Little White Oak Mountain

Little White Oak Mountain

Little White Oak Mountain. Photo by Ford Smith

Conservation Corner

By Emma Castleberry

In October, Conserving Carolina made two large land transfers that will protect and make public 900 acres of Little White Oak Mountain. This acreage includes 13 miles of streams which flow into White Oak Creek and on to the Green River. Six hundred acres of the mountain tract were transferred to the state of North Carolina, which will use it to expand the Green River Game Lands. The remaining 300 acres of land were transferred to Polk County for the creation of a local park. “It is a win-win on several fronts,” says Kieran Roe, executive director of Conserving Carolina. “The beauty of the mountain and habitat for rare species will be permanently protected and new recreational opportunities will be created for local residents and visitors to the county.”

The acreage that was added to the Green River Game Lands, which includes the summit of Little White Oak, will be open to the public for hunting, hiking and wildlife viewing. The Polk County portion is connected to the county’s recreation complex, near Polk County Middle School. The planned park will feature seven to 10 miles of trails, including the first mountain biking trails in Polk County.

During the peak of the housing market, the side of Little White Oak Mountain was slated for a development with nearly 700 houses. The developer dropped these plans after the recession. In 2016, two local land trusts, Pacolet Area Conservancy and Carolina Mountain Land Conservancy, worked together to purchase more than 1,000 acres of the mountain in order to protect it from further development plans. These two land trusts merged to create Conserving Carolina in 2017. “It could not have been accomplished by either of the separate organizations acting alone, and this project helped to demonstrate the merits of joining forces to create a merged and unified new organization working regionally,” says Roe.

In the coming year, Conserving Carolina plans to convey another parcel at the foot of Little White Oak Mountain to the nonprofit Housing Assistance Corporation (HAC). “Conserving Carolina’s strategic plan has goals for reaching out to organizations addressing community needs in addition to conservation,” says Roe. “Now, an ill-advised, high-end housing development will be replaced by a more appropriately-scaled development for low and moderate income residents near schools and the new park.” Conserving Carolina and HAC are working together to construct a plan for affordable workforce housing, providing the opportunity for teachers, healthcare workers and small business owners to become homeowners. “The need and impact affordable housing has on individuals and families is undeniable,” says Ashlynn Landreth, community and resource development coordinator for HAC. “Research has shown that the availability of safe and affordable housing is one of the greatest social determinants of health.”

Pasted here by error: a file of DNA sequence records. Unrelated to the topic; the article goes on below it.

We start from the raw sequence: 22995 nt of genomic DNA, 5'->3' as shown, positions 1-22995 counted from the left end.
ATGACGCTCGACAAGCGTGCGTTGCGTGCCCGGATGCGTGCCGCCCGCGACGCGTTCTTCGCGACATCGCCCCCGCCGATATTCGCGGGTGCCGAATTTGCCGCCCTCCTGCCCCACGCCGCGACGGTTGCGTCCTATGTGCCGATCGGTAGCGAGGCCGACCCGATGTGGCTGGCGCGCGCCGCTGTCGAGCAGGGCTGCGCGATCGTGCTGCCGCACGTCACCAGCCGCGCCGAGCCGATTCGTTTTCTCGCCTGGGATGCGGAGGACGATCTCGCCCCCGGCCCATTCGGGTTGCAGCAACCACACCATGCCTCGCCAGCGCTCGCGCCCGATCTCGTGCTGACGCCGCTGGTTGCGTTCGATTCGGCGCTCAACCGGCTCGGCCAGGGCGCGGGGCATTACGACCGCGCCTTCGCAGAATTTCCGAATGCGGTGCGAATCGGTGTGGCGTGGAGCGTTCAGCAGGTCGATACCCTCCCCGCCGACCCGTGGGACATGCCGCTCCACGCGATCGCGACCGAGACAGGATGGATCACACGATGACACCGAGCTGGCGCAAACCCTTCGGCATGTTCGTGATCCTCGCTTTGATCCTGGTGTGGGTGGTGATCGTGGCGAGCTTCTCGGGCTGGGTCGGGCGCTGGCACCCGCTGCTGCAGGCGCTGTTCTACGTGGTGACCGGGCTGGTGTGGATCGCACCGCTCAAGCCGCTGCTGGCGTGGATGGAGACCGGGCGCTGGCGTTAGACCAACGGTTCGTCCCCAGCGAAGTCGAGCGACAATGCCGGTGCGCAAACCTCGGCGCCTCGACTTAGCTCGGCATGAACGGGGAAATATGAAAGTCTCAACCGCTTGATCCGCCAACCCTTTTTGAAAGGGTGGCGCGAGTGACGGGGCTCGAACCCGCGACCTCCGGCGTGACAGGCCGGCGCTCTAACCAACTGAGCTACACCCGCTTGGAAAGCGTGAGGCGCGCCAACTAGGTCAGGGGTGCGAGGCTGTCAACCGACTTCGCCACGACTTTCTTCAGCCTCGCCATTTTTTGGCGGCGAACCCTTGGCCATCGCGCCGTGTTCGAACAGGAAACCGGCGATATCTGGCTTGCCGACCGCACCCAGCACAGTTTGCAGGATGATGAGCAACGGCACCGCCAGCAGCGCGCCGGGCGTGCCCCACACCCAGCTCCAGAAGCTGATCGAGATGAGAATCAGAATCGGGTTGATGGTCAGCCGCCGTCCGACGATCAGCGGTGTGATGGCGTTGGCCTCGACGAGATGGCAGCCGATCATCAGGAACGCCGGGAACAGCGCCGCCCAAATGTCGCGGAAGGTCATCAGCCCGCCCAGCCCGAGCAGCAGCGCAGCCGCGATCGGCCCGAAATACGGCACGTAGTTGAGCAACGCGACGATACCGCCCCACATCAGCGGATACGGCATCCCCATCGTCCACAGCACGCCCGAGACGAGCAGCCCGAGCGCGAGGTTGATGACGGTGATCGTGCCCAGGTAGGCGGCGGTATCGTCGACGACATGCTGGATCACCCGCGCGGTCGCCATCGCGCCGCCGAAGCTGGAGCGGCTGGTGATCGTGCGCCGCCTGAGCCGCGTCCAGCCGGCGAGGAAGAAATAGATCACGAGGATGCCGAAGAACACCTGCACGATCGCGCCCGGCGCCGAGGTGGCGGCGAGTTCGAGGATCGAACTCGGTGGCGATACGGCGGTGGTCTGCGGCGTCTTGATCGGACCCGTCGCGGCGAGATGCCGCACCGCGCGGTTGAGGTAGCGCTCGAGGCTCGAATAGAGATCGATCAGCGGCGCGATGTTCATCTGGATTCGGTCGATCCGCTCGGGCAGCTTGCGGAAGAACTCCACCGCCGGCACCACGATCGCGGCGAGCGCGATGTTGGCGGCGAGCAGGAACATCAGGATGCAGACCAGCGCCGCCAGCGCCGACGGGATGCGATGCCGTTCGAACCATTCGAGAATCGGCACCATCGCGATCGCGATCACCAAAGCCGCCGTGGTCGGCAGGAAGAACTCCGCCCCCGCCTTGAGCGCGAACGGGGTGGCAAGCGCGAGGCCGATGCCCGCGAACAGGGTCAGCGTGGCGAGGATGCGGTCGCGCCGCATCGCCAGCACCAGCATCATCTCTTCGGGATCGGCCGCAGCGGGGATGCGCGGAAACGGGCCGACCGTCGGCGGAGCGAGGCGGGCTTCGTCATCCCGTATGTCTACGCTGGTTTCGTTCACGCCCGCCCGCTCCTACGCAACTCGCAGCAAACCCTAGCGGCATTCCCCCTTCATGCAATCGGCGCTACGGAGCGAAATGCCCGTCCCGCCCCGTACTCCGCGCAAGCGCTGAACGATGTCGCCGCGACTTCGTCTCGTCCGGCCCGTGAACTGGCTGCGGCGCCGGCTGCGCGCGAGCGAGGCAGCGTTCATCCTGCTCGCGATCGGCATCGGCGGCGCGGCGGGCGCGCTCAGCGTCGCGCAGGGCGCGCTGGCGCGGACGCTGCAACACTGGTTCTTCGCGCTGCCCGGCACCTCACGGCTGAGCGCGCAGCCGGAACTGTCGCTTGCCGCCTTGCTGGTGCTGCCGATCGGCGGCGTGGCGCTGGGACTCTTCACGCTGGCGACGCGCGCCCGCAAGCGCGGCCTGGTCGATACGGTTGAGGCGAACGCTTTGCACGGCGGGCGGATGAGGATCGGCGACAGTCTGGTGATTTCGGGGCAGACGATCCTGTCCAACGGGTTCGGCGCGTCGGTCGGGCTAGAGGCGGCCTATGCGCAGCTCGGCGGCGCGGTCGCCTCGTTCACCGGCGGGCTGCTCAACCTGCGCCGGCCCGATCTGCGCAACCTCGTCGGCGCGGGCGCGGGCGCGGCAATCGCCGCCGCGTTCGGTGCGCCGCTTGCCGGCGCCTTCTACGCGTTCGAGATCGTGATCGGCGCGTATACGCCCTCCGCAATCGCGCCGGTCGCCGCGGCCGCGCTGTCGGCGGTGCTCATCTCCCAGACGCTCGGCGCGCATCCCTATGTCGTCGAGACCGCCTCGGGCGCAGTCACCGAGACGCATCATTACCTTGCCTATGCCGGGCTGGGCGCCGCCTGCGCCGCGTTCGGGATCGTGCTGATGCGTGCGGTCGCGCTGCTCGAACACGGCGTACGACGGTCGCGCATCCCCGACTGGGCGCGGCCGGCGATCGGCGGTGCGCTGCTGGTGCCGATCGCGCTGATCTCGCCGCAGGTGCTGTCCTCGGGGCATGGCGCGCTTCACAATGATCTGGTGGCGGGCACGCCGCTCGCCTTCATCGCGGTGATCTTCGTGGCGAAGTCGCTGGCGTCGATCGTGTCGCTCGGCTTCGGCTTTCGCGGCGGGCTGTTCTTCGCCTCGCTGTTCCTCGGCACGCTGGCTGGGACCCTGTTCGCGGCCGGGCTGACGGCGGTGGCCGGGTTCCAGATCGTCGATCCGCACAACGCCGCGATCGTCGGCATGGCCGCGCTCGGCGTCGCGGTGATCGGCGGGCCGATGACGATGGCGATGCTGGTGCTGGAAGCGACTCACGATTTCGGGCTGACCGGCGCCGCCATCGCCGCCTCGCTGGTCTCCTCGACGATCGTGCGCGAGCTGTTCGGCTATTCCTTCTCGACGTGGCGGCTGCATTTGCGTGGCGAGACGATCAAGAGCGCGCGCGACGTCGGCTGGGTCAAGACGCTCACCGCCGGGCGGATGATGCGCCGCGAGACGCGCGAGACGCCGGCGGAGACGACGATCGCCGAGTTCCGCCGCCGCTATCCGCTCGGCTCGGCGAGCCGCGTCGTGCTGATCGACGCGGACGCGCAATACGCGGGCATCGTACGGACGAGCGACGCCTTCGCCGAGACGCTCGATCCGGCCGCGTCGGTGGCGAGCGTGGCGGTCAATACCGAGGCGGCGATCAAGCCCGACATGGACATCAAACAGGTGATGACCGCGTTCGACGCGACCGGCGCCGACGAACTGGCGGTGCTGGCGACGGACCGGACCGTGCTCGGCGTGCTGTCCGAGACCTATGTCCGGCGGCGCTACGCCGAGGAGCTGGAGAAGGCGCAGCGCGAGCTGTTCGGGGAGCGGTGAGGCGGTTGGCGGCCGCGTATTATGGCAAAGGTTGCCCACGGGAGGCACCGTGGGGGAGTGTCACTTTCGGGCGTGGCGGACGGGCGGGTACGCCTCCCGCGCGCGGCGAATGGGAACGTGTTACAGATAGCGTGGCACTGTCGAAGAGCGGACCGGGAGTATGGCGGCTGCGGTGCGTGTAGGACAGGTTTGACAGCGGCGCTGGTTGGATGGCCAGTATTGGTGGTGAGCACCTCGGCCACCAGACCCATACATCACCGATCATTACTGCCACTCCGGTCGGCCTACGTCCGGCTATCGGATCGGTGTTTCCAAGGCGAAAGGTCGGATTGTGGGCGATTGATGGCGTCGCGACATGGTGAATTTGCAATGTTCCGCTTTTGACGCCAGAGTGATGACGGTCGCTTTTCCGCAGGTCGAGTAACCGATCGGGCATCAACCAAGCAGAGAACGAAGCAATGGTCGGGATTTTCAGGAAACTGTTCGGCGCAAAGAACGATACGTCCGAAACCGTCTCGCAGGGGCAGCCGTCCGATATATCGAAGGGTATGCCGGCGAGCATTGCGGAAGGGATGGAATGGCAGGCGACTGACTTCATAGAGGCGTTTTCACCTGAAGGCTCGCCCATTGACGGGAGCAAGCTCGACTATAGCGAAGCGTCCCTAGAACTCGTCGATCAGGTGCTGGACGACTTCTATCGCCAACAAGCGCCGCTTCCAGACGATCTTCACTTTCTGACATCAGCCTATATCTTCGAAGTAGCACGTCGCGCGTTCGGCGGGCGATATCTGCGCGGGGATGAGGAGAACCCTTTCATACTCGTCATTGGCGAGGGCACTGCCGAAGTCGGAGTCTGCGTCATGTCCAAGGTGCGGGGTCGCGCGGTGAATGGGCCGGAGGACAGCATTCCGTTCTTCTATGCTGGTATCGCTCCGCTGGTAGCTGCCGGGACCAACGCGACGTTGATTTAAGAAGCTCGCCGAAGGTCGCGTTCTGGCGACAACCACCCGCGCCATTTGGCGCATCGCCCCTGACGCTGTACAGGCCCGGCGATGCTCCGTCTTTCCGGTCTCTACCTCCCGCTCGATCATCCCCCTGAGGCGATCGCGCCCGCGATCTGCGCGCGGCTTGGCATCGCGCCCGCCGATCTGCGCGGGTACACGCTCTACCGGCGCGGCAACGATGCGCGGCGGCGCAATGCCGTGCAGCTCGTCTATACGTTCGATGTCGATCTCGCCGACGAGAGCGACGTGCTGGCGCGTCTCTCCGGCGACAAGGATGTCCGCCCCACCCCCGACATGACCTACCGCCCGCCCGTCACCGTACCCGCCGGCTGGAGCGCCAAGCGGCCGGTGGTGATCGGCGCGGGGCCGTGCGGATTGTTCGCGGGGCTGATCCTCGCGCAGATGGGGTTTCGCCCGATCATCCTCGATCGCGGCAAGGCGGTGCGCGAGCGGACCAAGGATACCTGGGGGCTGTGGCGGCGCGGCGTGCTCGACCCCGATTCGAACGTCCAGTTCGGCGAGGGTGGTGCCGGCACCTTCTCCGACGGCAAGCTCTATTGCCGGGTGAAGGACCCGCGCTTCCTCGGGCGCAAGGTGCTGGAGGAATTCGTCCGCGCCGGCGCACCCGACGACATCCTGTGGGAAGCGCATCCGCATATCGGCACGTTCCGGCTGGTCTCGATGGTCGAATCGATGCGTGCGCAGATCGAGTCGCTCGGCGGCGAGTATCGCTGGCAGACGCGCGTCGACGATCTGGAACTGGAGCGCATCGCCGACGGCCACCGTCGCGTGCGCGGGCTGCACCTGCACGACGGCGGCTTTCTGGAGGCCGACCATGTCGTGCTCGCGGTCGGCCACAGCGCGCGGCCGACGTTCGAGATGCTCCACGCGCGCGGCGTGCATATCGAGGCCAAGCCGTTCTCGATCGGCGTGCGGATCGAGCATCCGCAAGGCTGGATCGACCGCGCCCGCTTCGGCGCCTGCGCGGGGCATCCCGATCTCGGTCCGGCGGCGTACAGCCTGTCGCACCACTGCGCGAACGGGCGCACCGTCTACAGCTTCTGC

Like many WNC counties, Polk County has a high need for affordable housing. “Twenty-three percent of homeowners and 35 perfect of renters in the county are cost-burdened, meaning that they pay more than 30 percent of their income for housing and may have difficulty affording necessities such as food, clothing, transportation and medical care,” says Landreth. “The outcome of the partnership between Conserving Carolina and HAC will allow Polk County residents greater housing options while preserving the beauty of the surrounding mountains. Conservation-based affordable housing opportunities could be the key to protecting a place and providing for the people.”

The Green Infrastructure Center (GIC) of Virginia has selected the affordable housing project at Little White Oak Mountain as the basis for a concept plan for conservation-based development. The GIC is writing a guide to conservation-based development for the Carolinas and will use the Little White Oak Mountain housing development as a case study. “The site has many opportunities to conserve sensitive environmental features while also providing a very beautiful and scenic development,” says Karen Firehock, executive director of the GIC. “We want to demonstrate that affordable housing can not only be affordable but also can provide amenities that one might expect only in high-end developments, such as open space, scenery, healthful lifestyles, walkability and cutting edge methods for treating stormwater. The impact of the site on the landscape will be minimized through green design while keeping the units affordable and desirable.”

These designs are being provided by GIC for free, supported by a grant from the NC Forestry Commission and the U.S. Forest Service. While the HAC isn’t bound to follow the plan the GIC creates, it will provide some guidelines for a conservation-based design.

Conserving Carolina is a local land trust dedicated to protecting land and water, promoting good stewardship, and creating opportunities for people to enjoy nature. For more information, visit

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